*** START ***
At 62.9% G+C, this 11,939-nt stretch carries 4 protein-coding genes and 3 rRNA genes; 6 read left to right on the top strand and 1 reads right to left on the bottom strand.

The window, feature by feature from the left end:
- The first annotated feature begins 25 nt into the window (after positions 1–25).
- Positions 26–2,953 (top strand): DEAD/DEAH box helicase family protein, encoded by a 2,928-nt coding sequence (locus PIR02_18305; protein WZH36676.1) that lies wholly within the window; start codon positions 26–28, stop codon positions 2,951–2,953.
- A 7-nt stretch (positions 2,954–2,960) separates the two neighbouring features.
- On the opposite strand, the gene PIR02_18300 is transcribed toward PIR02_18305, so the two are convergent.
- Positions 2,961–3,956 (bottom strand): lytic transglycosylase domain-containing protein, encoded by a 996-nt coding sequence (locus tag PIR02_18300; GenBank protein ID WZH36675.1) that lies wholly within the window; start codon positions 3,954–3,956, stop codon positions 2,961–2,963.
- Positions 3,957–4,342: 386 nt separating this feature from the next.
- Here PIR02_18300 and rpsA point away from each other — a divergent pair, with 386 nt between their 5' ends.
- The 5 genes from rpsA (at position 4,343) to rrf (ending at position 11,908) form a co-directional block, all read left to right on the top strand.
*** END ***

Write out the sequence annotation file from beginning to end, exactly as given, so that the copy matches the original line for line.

At 62.9% G+C, this 11,939-nt stretch carries 4 protein-coding genes and 3 rRNA genes; 6 read left to right on the top strand and 1 reads right to left on the bottom strand.

The window, feature by feature from the left end:
- The first annotated feature begins 25 nt into the window (after positions 1–25).
- Positions 26–2,953 (top strand): DEAD/DEAH box helicase family protein, encoded by a 2,928-nt coding sequence (locus PIR02_18305; protein WZH36676.1) that lies wholly within the window; start codon positions 26–28, stop codon positions 2,951–2,953.
- A 7-nt stretch (positions 2,954–2,960) separates the two neighbouring features.
- On the opposite strand, the gene PIR02_18300 is transcribed toward PIR02_18305, so the two are convergent.
- Positions 2,961–3,956 (bottom strand): lytic transglycosylase domain-containing protein, encoded by a 996-nt coding sequence (locus tag PIR02_18300; GenBank protein ID WZH36675.1) that lies wholly within the window; start codon positions 3,954–3,956, stop codon positions 2,961–2,963.
- Positions 3,957–4,342: 386 nt separating this feature from the next.
- Here PIR02_18300 and rpsA point away from each other — a divergent pair, with 386 nt between their 5' ends.
- The 5 genes from rpsA (at position 4,343) to rrf (ending at position 11,908) form a co-directional block, all read left to right on the top strand.